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Clinicoradiological Evaluation of Idiopathic Intracranial Hypertension

Praveen Kumar Yadav, Ashwini Kumar Panda


Idiopathic intracranial hypertension refers to elevated intracranial pressure when there is no detectable space-occupying lesion. Individuals with idiopathic intracranial hypertension commonly exhibit classic indications of increased intracranial pressure, including headaches, nausea, neck discomfort, double vision, temporary visual obscurity, and swelling of the optic nerve head (papilledema). Typical magnetic resonance imaging findings include empty sella, optic nerve tortuousity, globe flattening, and transverse sinus stenosis. All patients from July 2021 to June 2022 presented to the super speciality neurology clinic with symptoms suggestive of idiopathic intracranial hypertension were included in the present study after consent. Clinical pattern and magnetic resonance imaging brain findings along with other risk factors and comorbidities were studied. A total of 12 patients were studied; out of which all were female. The most common age group studied was 31–34 years (41.6%). The predominant clinical manifestations included headaches and episodes of Transient Visual Obscurations, followed by painless vision loss, alterations in the visual field, and double vision. About seven out of 12 cases presented with headache (58.3%); out of which only three were suffering from migraine. Transient Visual Obscuration was presenting complain of seven patients (58.3%). Painless visual loss was found in three patients (25%), out of which only one case was bilateral (33%). In all cases (100%), magnetic resonance imaging was suggestive of idiopathic intracranial hypertension. Transverse Sinus Stenosis and scleral flattening was seen in three cases (25%) and one case (14.2%), respectively. The present study concluded that clinical suspicion followed by magnetic resonance imaging brain is of utmost importance. Swift identification and intervention are crucial in individuals with idiopathic intracranial hypertension to avert enduring vision impairment.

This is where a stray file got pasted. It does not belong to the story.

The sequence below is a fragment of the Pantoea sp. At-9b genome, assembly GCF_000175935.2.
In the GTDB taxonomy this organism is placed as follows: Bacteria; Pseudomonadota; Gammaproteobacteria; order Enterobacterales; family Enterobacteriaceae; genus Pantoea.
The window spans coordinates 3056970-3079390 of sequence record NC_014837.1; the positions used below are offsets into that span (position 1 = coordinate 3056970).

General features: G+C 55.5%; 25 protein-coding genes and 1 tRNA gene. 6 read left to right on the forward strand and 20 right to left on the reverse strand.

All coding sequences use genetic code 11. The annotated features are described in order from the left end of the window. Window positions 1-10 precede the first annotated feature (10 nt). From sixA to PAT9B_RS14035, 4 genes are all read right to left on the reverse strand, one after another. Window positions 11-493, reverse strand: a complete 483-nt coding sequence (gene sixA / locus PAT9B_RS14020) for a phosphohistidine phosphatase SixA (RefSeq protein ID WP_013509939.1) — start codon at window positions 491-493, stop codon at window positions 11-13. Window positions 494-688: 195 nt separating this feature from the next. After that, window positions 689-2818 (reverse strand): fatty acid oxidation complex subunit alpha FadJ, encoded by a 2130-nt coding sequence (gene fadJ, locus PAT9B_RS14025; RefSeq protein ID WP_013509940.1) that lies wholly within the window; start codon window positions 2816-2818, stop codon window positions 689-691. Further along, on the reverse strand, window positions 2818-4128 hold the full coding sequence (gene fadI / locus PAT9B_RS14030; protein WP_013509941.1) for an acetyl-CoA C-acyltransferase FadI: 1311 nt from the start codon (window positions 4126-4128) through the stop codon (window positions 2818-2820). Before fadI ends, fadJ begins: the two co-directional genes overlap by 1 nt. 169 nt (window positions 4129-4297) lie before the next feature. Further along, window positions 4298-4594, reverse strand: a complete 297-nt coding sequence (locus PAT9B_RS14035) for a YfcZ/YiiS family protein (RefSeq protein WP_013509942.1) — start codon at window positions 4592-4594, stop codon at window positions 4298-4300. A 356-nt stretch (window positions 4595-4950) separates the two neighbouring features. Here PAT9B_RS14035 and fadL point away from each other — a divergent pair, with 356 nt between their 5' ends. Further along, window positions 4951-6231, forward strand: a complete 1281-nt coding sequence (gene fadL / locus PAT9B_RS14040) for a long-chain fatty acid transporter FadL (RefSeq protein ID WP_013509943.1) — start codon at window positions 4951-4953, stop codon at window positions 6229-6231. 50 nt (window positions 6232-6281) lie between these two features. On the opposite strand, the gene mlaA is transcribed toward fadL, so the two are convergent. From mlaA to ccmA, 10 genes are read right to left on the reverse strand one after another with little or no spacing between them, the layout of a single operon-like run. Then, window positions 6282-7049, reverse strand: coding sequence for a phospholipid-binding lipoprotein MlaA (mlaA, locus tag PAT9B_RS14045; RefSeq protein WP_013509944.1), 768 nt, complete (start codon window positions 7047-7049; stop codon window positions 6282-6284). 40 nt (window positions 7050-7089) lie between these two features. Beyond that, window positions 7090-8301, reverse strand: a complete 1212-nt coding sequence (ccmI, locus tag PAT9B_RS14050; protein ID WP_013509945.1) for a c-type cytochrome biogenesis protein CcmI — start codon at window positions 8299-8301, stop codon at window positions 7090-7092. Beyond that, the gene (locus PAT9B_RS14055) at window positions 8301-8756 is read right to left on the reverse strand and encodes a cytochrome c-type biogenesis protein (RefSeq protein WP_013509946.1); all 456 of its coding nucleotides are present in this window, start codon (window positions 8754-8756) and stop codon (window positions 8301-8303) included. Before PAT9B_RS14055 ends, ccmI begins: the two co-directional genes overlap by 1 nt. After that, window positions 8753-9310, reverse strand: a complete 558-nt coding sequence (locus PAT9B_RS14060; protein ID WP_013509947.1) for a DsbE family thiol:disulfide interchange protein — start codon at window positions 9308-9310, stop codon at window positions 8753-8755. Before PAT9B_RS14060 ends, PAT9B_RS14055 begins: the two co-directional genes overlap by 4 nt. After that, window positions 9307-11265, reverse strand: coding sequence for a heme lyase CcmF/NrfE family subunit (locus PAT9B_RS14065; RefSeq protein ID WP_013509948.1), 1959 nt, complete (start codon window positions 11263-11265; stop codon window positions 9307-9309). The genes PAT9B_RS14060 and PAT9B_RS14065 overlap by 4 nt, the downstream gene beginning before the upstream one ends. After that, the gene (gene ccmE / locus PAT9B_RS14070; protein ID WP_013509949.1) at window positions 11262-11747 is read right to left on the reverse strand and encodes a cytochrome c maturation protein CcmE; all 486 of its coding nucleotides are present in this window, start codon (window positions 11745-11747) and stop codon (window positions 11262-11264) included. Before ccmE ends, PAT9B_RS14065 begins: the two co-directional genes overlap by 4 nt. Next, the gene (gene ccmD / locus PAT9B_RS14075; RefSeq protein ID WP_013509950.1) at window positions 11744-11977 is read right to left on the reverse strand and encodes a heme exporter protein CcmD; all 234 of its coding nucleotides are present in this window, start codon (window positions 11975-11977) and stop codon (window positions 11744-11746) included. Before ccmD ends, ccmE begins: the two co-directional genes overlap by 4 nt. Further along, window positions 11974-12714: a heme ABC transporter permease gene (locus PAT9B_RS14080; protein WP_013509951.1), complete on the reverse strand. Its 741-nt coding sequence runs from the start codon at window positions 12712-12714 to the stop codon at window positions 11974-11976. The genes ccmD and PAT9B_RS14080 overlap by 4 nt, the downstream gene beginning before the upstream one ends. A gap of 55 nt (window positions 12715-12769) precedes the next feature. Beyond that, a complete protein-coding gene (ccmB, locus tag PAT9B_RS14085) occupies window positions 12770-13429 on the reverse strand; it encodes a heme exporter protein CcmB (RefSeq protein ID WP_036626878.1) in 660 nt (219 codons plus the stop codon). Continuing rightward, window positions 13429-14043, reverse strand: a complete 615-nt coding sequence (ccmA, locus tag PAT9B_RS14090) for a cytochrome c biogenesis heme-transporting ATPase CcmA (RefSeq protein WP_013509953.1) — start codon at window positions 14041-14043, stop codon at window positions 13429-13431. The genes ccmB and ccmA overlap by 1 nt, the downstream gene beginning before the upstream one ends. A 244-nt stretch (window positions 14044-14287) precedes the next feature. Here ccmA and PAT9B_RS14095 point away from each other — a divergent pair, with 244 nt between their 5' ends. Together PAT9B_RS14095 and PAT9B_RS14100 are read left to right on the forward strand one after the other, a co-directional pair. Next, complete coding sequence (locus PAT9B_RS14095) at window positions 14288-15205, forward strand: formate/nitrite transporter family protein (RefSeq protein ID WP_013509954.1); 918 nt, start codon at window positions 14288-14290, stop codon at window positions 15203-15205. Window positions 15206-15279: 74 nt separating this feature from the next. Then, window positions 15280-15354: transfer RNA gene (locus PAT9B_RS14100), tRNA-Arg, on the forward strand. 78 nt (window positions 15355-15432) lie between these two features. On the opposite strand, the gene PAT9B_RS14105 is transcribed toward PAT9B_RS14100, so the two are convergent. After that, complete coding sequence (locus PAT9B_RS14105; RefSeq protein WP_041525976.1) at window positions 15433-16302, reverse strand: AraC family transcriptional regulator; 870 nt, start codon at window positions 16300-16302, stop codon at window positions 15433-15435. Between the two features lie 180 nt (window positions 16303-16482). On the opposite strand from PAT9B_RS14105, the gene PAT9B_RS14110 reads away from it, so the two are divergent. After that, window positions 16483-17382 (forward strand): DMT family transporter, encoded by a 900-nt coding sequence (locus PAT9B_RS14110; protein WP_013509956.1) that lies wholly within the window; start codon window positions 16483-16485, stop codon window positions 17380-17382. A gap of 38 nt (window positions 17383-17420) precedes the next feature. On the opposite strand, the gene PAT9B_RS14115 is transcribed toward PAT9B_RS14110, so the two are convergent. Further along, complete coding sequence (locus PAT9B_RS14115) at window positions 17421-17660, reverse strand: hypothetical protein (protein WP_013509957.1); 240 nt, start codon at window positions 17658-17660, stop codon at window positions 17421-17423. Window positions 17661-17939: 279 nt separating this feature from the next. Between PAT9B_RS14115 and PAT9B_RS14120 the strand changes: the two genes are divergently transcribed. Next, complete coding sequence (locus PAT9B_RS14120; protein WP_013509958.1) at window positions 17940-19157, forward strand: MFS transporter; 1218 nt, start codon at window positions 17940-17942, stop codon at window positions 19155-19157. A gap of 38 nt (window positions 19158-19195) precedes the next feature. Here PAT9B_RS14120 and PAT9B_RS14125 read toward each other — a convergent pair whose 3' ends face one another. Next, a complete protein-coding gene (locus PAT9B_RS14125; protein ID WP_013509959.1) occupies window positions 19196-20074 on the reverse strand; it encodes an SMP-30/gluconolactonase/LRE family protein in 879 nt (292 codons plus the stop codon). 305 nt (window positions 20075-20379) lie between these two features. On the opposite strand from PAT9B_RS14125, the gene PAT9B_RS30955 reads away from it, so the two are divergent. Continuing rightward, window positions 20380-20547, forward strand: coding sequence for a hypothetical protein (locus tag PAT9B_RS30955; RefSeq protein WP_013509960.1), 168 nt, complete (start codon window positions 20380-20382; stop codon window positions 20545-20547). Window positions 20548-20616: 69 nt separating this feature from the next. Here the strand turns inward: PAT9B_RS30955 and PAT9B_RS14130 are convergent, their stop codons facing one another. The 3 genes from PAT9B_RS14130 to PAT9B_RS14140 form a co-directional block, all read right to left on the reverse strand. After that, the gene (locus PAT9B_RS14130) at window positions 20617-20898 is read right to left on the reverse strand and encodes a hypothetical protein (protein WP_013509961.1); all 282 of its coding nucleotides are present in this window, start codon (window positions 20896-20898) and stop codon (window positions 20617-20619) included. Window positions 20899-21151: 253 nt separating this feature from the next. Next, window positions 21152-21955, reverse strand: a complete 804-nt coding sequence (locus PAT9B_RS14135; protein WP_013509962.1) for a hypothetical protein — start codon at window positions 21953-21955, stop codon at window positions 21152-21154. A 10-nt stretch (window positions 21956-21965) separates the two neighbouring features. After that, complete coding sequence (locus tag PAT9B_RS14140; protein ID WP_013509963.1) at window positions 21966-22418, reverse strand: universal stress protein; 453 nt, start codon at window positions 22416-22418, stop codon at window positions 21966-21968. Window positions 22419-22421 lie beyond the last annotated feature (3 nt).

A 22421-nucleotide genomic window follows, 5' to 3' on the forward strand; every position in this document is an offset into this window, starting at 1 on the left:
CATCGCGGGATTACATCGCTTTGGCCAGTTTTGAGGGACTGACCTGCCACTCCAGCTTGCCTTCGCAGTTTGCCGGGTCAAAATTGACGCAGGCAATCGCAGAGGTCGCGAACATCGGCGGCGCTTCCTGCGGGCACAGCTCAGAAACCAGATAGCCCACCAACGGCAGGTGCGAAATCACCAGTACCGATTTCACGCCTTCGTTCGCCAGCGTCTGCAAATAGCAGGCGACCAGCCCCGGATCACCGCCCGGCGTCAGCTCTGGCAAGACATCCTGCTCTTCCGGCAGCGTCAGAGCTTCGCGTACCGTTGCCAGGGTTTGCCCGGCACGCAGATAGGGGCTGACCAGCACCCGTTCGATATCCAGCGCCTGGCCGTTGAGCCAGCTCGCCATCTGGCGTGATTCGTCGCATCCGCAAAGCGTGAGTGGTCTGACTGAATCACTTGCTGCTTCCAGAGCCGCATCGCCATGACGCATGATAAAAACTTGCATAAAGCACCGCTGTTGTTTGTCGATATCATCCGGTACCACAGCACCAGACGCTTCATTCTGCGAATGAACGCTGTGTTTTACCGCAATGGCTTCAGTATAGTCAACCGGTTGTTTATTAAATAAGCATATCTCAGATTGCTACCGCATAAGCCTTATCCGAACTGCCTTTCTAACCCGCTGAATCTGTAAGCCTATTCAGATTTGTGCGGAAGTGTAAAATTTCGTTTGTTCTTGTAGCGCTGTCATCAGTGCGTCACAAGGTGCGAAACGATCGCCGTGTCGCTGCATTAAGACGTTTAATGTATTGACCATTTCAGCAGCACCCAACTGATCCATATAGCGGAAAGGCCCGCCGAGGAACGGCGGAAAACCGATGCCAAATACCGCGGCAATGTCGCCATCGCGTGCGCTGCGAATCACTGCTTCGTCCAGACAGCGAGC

Headache, idiopathic intracranial hypertension, visual obscurations, neck pain, double vision, painless loss of vision, magnetic resonance imaging findings, clinical presentations.

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